Teen Writers Bloc

A Blog by the New School Writing for Children MFA Class of 2012

Debut Author Interview: Lydia Kang discusses CONTROL

Posted by Caela Carter On December - 26 - 2013

 Debut Author Interview: Lydia Kang discusses CONTROLThis week, we’re super-excited to feature debut author Lydia Kang, whose sci-fi thriller YA novel, Control, hits shelves today. The book centers on explores family drama, alien abductions, and, of course, a good dose of romance. It’s definitely a book worth adding to your TBR pile!

We caught up with Lydia to chat about the differences between writing fiction and non-fiction, and the beauty of science colliding with literature.

Tell us a bit about yourself and how you became a writer? 

I’m a part time internist living in the midwest with my hubs and three kids. We have a lot of fish and pet stick bugs at our house! I started writing medical non-fiction in 2006. Little bits here and there, and I mostly published my stories about patient care in medical journals. In 2008, I joined a writer’s group that mashed up health care professionals with poets and writers. After that, the poetry started flowing and before long, I scratched the itch to write a book. I’ve always adored YA books, so it felt natural to try. Now, I’m still doing my doctor stuff a few days a week, and the rest of the time, I’m writing. I’ve always wanted to be a writer, but I didn’t know I could do it until I tried.

Can you give us a quick synopsis of  Control? How did you come up with the concept for the book? 

Control is about a 17 year-old girl, who loses her only parent in an accident. Her sister soon gets abducted while they’re in a foster agency, and my MC must align herself with illegal, underground genetically altered kids to help get her sister back. I always wanted to write a protagonist who wasn’t classically beautiful; who used her intelligence (she’s a bit of a research/lab rat prodigy) to get her out of scrapes. I’m a stickler for making the science work, so one thing that I think sets Control apart is that there is no pseudo-science when it comes to the traits of these kids. They had to make sense, anatomically, physiologically, and genetically. And I had to have romance! The book has so much in it, it’s hard to distill into one genre. It’s adventure, a medical thriller, a romance, and sci-fi all at the same time. And there’s poetry! It was a dream to write.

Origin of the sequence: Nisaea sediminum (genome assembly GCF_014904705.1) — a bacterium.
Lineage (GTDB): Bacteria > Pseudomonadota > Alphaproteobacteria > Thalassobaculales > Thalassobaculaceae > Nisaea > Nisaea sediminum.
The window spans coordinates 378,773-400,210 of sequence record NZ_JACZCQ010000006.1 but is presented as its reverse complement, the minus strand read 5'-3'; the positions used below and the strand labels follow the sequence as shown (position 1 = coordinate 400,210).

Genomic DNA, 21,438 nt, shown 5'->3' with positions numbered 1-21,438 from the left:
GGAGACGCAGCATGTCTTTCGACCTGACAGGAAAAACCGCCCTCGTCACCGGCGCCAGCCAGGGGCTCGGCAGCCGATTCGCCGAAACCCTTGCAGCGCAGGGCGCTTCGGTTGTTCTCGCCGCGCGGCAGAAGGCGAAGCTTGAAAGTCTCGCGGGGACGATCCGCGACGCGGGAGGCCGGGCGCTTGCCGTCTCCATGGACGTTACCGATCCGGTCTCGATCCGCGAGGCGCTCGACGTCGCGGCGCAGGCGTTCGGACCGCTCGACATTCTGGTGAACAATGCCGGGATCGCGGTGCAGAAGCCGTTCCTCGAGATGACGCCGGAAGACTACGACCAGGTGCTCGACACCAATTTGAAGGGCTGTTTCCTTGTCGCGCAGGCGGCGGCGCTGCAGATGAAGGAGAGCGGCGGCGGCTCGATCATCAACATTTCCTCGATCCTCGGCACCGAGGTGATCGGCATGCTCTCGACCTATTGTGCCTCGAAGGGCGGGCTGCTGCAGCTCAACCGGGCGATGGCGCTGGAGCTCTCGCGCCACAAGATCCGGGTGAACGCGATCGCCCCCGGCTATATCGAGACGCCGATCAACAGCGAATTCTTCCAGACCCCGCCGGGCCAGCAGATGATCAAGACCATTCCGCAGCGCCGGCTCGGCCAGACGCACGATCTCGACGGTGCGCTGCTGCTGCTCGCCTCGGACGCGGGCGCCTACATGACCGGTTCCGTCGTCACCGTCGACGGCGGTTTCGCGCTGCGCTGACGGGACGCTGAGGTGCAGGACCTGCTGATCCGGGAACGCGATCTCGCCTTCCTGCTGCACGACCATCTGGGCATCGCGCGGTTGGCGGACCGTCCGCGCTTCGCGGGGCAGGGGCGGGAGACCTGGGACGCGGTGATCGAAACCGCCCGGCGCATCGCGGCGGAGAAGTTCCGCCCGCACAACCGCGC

Control promises to be an action-packed page turner. Did you think much about pacing it as you wrote? Action scenes are generally thought to be one of the most challenging kind to write. How did you feel writing the action? 

I concentrated very hard on pacing, and made sure there wasn’t action only the sake of action. I used to be horrible at action! But I learned, and got better. There are several action scenes in Control and I really enjoyed writing them!

What’s your writing process? What does a typical writing day look like? 

I need to outline my stories before I write them. Individual scenes are written more spontaneously though. I’m sort of an omni-environmental writer. Sometimes it’s at a desk, sometimes on the floor, and often in a coffee shop. I need to listen to my Youtube playlist. My inspiration comes from just thinking about everyday things and using my imagination to ask the great “What if?”

What has your path to publication been like? What’s been the most surprising part of the writing/publishing process for you?